So. First, I've lost my job. Second, I've lost my car. Third... well, there isn't really a third to that, but the first two are enough. I suppose getting the flu could be the third, but it only makes me feel like diving head-first off of an overpass above the Schuylkill, or however the hell that river's name is spelled. Spelt. Whatever. It really isn't a life-changing event. That's okay, though, because between my means of getting from point A to point B vanishing and my means of acquiring a new means of getting from point A to point B vanishing, I've had it pretty rough.

Actually, there are a few other points, call them 3A, 3B and so on. They're not really "life-changing" but they're pretty nasty. I think I've come down with cubital tunnel syndrome. The ring and pinky fingers on my right paw have been tingling non-stop for the last five days now, and they refuse to relax. About a week ago, I picked up Arcanum, which is this older game for which I finally got a fast enough computer to run, and I treated myself to a few marathon sessions of this new addiction. Only, I hadn't really accounted for the fact that my trackball had died, and I had just gone back to a mouse, and I have this really old wooden-armed chair that my father
made that cuts off the circulation in my hands when I rest my elbows against it for too long. Well, sure enough, after three days of non-stop steampunk action
à la Castle Falkenstein, two of my fingers went numb,
and every time I pick up the mouse in that paw, they start to tingle more fiercely, like a dowsing rod for bad ideas. I've tried to keep my arm locked straight as all of the self-help guides have suggested, but that doesn't
seem to do much more than cut off the blood-flow to the
other  fingers on that paw, so I've kind of given up caring.

There is a medical solution, of course. Cortisone shots, and outpatient surgery if those don't work. However, point 3B is that my medical insurance is gone. You see, this goes back to the fact that my last company is the
entrepreneurial equivalent of an old man dottering about in his garage. The president is a woman to take advantage of the tax break. The owner is the Vice President of Emerging Business, which is a fancy title that seems to mean "is a personal friend to two-thirds of the customer base." The kicker, of course, is that the company never has more than fifteen people in it, because then they'd have to follow all the rules that apply
to small businesses but aren't aimed at two-guys-in-a-garage. So, no COBRA. My manager was magnanimous enough to offer to let me cover the premiums out of pocket and just not list me as no longer employed for health purposes, but I can't afford USD676 for two months of health insurance when my total monthly income comes to USD1700 right now, ten percent of which is taxed because it qualifies as income. Thank whatever deities may exist that I already budgeted for the full cost of hormones, because if I hadn't someone would've needed an ambulance when my drugs ran out. I just hope that person would've been insured, or we'd all be in trouble.

Finally, 3C, I have two new boarders living under my roof. Now, in a perverse sort of fashion, this is a good thing, because Kelly and Shay are paying a portion of the rent, which means my unemployment checks are going further than they would otherwise. However, living in a two-bedroom apartment was cozy with two people, and with three it was crowded. Now there're four of us, and it's packed. If I had a job, I could offer to co-sign on a place, but I don't. If Shay didn't have an eviction on her record, she could co-sign, but she can't. If Kelly were working two jobs, she'd make enough by herself to pay for a place in the eyes of the complexes around here, but she's already getting stretched at the seams working the one she's got. Right now, none of us really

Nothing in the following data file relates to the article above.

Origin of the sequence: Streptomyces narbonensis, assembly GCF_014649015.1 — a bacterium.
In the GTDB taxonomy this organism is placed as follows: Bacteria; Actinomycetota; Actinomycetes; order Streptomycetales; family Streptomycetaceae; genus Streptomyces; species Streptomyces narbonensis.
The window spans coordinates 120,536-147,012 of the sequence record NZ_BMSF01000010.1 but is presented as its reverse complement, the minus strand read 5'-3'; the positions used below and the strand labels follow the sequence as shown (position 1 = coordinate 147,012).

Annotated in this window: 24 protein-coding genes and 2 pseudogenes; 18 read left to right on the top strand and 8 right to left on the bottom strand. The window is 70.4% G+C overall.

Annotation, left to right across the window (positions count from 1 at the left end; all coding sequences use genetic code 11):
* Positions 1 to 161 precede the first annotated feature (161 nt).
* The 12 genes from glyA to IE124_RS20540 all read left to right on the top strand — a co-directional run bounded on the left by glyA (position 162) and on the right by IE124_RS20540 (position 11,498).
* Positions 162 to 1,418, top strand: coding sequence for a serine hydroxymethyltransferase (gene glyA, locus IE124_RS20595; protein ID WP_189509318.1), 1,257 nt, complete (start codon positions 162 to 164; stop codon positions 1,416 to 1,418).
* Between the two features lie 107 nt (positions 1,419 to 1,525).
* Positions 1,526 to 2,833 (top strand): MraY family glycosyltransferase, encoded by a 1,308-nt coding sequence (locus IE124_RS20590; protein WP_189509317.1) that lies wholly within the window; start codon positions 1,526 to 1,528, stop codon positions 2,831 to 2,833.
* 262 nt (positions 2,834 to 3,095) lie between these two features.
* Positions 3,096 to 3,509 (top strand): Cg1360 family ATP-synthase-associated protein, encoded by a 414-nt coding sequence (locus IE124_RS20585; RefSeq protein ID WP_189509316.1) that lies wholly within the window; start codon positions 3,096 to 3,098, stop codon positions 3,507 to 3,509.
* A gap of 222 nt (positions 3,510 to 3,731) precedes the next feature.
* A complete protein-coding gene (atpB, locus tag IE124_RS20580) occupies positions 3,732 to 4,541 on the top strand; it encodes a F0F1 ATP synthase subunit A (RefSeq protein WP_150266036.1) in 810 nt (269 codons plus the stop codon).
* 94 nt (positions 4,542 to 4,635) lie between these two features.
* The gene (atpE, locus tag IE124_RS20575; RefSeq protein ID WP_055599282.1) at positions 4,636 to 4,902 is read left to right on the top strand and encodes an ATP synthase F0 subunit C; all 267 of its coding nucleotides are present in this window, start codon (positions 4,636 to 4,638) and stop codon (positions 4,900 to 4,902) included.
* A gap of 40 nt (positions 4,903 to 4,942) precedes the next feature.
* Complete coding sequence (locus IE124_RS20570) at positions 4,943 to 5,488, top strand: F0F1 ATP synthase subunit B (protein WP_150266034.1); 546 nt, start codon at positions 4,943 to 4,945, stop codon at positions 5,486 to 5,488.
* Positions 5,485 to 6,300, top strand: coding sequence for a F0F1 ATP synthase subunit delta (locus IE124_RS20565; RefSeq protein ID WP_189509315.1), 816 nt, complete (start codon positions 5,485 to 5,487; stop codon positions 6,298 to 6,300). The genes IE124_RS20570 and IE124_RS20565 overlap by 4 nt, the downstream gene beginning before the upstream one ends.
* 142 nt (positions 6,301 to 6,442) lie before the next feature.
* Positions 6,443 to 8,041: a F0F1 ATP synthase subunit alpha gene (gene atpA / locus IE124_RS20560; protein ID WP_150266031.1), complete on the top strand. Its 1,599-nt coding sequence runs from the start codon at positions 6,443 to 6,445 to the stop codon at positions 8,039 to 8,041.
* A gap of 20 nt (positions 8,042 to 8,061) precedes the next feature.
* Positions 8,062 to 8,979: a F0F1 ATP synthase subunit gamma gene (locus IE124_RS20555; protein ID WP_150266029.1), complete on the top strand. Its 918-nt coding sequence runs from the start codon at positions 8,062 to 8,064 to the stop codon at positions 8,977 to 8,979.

know how to get out of this mess, but in the meantime, hey, cheap livin'.

It's this amazing clusterfuck of a situation. I'm looking for work, but right now the tech market is TEH FU><0R, and half of my friends are either unable to get tech jobs or are massively underpaid and overworked. I'm trying to avoid the mindset of "I'll ride out my unemployment, then go be a truck driver," but it's a pretty tempting proposition. I've always hated the tech sector; I got into it because I knew I was good at it, not because I liked it. I can't afford to go back to school unless I want to plan on a bankruptcy in my future, which one of my other long-term friends is doing. I've got too much experience and education to be a fresh-out-of-college entry level trainee, but not enough to be the God Of Computing that every place now seems to want because they all know the tech market is TEH FU><0R and they can demand godhood and get it if they wait long enough.

On the other note, the car that Tanya brought me to replace the one I exploded failed its state safety inspection, which is going to make life really fun for a lot of people. I don't have the money to make the repairs it needs. If I'd had the money to repair it, I'd have gone to a dealer and bought a real used car that was already inspected. Instead, I cashed out Tanya's debt on the promise that she'd bring me a car to replace the one I destroyed. The car she brought me isn't street-legal, so now I'm even more screwed than I was before. If push really comes down to shove, I can put the repairs for the car on one of my credit cards and just plan on adding four or five months to the time it takes me to pay off my bills, but that's really not how I wanted to have to handle the situation; see above for why.

I hate living in a holding pattern.